Setting up a company share scheme is one of the best things you can do to incentivise and reward high performing teams.
Research has shown that allowing employees to own a slice of the business is great for company culture, staff retention, and productivity.
There are a bunch of things to consider once you have decided to go down this path, as it can be a complicated area to navigate.
First and foremost, there is the question of how much equity to allocate to your share scheme. How big does the pot need to be? What do other companies usually do?
You’ll also want to think about how much equity to distribute to specific team members, especially those important first hires.
In this post we will explore this topic in detail, using data from the share schemes set up on the Vestd platform by UK businesses.
How much equity should I set aside for the team?
As with many facets of business, there is no one-size fits all approach. What is right for your company might not be ideal for another.
For example, an early stage business with no funding and a small team will be in a very different place to an established corporate-sized firm with hundreds of employees. No doubt their respective equity pools will be different too.
That said, there are some benchmarks to explore, to give you an idea of what other businesses tend to do when creating their share schemes.
So what does an average share scheme look like?
Typically the total equity set aside for the team will be in the range of 5-15%.
This normally comes in the form of an option pool that will be used in the share scheme. Options are granted to employees and typically vest over a number of years – employees normally need to stick around before their options can be exercised, at which point they become actual shares.
You can, of course, issue shares upfront, though an EMI scheme is generally seen to be the most tax efficient way to reward employees.
At any rate, before deciding on how much equity to ring-fence for your scheme, consider the following:
Founder dilution. If you are a sole founder, setting aside 15% equity for your employees means you’ll retain 85%. That’s easy enough to grasp, but what happens if you have two co-founders who also own a slice of the action? Issuing employee equity will dilute each of their stakes too.
External investors. Perhaps you have some angel or seed investors onboard? In that case you will have already issued equity, and their shares will be diluted by your employee option pool. Future share issues – either to employees, or new investors – will further dilute everyone’s stakes.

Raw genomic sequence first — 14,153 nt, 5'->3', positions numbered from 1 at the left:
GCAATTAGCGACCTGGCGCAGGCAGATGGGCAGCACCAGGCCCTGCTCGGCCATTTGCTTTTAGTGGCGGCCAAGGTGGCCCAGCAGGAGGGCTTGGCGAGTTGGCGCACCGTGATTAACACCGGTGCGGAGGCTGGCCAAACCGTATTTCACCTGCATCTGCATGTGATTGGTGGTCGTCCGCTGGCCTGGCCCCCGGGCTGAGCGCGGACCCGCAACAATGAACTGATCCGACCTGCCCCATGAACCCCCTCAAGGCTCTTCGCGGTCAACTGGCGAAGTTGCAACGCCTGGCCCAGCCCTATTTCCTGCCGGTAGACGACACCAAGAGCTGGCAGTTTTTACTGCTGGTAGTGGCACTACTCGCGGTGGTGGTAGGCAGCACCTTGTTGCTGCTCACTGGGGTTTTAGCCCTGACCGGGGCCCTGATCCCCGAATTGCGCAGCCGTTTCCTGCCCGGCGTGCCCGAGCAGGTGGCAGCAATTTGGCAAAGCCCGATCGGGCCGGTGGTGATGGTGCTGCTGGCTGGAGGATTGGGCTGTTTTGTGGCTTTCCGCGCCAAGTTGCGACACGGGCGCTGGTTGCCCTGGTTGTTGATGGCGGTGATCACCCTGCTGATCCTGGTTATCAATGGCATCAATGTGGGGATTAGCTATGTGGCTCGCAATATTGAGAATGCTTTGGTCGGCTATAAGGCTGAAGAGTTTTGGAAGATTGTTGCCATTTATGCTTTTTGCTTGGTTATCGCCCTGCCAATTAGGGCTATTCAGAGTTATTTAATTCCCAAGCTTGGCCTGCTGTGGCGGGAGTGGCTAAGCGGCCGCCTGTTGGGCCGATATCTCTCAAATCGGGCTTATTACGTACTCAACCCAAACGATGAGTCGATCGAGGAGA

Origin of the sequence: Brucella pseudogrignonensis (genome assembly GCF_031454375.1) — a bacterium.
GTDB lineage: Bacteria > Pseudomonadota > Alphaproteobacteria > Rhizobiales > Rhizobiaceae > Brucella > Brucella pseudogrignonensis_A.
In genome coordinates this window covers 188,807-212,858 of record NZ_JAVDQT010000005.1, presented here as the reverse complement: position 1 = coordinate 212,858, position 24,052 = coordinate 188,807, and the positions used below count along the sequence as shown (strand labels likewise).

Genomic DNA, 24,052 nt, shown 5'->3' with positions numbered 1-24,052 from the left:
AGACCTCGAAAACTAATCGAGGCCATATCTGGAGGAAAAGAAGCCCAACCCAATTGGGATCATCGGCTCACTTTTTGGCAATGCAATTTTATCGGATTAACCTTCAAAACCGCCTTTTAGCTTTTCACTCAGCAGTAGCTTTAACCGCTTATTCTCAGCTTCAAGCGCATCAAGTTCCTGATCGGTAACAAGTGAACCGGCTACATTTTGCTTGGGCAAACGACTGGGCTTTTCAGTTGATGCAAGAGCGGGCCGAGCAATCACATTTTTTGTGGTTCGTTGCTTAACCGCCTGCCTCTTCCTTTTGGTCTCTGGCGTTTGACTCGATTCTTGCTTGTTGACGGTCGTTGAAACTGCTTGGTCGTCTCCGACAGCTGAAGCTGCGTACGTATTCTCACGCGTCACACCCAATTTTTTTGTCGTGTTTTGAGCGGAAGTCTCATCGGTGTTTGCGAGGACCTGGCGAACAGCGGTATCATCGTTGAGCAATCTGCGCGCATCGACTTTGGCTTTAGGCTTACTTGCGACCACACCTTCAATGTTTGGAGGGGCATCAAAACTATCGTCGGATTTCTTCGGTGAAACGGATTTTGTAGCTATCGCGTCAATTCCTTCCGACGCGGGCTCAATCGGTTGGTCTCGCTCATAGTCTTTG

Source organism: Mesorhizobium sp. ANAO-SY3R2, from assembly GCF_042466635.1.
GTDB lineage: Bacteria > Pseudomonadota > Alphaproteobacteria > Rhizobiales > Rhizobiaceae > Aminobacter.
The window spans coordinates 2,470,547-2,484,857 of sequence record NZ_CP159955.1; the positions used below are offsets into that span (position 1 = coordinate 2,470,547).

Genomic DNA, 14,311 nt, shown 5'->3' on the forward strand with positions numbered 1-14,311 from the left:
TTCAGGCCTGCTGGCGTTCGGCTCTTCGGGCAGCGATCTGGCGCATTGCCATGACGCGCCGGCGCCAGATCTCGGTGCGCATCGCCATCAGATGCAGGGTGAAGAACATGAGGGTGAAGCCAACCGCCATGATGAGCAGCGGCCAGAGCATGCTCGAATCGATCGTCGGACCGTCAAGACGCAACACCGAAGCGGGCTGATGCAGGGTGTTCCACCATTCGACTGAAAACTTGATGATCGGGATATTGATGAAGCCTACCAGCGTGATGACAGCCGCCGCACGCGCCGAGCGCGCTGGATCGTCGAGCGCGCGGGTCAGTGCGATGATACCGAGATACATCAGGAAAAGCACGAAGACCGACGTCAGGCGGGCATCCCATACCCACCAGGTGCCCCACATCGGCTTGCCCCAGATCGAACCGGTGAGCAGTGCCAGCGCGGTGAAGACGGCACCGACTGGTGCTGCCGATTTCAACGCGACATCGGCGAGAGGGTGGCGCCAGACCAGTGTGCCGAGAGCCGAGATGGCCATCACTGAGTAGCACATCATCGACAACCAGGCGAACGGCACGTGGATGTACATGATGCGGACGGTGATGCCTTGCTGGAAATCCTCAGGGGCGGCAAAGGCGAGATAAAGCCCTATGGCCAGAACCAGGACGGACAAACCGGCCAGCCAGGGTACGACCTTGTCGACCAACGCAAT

Company valuation. An EMI option scheme requires a company to be valued prior to submitting the paperwork to HMRC. This in turn will define the total value of shares issued to your team.
Now let’s look at your employees…
How much equity should I allocate to individual team members?
Employees are normally rewarded in relation to their anticipated contribution, but also in line with risk. With this in mind, the first thing to think about is the nature of your business. Are you running an early stage business, or has it progressed to the growth phase?
People who join a business in the initial phase are taking on more risk – and often do more foundational work – than those who join later, when the business is more stable.
As such, the equity offered too early, ‘foundational’ hires may be considerably higher than to those who join in the future.
The first five people hired are often each awarded a percentage point grant of the available equity pool (normally up to the 5% mark). However, it may be that you need to push the boat out for pivotal hires.
If you’re opening up the scheme to all employees, then you may have two tiers: one for ‘foundational’ and senior roles, and another for non-foundational hires.
Remember to keep some equity aside for future hires. Avoid depleting the option pool if you plan on doubling your headcount or bringing in experienced C-level folk anytime soon.
Why you need a structured share plan in place?
It is wise to create an employee share ownership plan (ESOP) that facilitates the provision of equity to existing and future hires.